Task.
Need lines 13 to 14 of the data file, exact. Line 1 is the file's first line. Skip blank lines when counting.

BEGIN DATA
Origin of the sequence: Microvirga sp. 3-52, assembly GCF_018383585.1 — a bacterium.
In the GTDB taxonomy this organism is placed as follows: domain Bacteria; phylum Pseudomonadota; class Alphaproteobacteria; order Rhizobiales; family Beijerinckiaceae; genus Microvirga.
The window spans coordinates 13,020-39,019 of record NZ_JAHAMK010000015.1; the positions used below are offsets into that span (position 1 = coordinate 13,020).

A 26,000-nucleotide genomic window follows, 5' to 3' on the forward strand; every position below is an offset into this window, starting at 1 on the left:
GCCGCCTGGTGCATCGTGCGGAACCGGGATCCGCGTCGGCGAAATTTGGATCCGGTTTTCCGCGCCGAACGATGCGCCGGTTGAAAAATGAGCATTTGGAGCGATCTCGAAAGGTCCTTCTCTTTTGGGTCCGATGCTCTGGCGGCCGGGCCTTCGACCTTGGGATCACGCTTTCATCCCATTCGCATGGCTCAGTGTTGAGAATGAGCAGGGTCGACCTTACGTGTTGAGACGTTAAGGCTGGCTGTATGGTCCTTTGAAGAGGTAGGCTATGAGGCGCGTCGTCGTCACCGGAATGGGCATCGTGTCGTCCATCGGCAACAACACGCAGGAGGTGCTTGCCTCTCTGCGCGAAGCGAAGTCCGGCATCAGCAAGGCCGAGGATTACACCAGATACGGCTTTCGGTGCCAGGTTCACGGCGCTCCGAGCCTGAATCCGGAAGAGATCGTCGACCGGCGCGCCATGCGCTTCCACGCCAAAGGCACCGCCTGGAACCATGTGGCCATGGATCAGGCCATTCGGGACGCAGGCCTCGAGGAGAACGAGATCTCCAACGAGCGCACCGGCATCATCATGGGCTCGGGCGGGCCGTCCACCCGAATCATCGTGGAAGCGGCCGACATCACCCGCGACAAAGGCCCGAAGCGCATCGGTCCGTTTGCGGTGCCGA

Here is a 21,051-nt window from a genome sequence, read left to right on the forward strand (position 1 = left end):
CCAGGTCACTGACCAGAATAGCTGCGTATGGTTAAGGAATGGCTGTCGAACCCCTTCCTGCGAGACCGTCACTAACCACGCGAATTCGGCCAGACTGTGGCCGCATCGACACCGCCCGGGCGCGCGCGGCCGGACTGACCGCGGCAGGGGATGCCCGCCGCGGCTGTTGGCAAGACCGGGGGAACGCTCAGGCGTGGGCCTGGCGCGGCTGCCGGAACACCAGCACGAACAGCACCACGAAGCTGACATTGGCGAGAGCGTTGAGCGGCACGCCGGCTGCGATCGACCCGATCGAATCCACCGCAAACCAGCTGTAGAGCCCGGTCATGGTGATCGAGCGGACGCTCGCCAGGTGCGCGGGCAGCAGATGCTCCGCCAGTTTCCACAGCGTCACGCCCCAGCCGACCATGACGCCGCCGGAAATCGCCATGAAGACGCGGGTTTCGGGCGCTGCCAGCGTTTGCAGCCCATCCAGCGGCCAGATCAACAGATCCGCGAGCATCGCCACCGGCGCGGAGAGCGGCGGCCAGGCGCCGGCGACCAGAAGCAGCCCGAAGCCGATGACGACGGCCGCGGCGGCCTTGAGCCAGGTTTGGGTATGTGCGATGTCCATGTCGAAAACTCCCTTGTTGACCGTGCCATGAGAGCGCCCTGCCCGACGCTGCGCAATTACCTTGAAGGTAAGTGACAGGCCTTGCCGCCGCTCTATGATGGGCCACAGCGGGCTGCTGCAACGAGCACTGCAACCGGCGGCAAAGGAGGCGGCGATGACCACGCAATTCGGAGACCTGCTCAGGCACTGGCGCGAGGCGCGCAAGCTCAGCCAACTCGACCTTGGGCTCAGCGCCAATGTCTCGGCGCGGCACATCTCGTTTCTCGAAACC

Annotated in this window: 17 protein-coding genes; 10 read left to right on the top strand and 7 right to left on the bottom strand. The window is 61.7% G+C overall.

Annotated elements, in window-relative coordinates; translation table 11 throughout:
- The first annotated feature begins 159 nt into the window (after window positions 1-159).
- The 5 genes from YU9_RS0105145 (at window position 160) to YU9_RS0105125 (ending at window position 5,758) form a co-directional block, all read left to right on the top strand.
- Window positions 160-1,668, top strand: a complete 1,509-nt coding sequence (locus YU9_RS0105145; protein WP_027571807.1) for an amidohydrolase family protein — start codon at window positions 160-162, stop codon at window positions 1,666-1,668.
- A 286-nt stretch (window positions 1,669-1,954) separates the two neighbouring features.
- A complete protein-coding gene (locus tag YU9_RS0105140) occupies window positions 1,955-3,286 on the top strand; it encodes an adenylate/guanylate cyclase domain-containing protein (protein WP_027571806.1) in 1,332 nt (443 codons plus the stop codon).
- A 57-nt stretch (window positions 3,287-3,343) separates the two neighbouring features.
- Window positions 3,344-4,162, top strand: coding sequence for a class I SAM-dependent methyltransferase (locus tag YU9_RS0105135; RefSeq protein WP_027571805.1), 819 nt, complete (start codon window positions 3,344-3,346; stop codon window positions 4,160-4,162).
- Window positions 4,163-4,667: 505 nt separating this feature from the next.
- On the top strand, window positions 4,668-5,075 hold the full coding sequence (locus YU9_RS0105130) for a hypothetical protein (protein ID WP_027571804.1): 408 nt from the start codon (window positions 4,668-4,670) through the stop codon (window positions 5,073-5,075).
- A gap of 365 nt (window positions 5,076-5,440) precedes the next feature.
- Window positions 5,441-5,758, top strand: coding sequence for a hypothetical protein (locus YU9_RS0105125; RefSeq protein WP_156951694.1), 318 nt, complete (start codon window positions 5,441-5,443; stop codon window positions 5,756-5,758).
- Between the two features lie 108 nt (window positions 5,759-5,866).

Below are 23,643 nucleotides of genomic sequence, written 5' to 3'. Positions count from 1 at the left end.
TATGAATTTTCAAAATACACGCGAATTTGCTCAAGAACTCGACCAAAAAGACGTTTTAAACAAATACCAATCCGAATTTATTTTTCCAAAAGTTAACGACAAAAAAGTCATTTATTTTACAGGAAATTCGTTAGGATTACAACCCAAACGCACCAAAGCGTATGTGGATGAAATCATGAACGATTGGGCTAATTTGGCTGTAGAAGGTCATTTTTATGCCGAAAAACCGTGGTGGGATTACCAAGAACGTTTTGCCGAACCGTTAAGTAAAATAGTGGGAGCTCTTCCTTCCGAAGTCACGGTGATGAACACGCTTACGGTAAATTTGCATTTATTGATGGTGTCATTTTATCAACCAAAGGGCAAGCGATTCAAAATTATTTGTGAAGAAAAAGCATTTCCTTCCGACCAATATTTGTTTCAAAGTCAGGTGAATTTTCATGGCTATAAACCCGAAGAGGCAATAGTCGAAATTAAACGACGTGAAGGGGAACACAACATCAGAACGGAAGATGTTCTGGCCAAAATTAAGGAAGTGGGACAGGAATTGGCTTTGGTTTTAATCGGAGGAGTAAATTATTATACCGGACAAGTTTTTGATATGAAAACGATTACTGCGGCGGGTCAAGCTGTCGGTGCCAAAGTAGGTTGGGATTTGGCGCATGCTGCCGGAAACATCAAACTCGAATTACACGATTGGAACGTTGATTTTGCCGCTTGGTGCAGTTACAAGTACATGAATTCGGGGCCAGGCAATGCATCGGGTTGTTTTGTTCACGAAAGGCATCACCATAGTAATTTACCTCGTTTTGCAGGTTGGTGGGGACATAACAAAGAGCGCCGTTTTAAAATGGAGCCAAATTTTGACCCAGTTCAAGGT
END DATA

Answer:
- A 286-nt stretch (window positions 1,669-1,954) separates the two neighbouring features.
- A complete protein-coding gene (locus tag YU9_RS0105140) occupies window positions 1,955-3,286 on the top strand; it encodes an adenylate/guanylate cyclase domain-containing protein (protein WP_027571806.1) in 1,332 nt (443 codons plus the stop codon).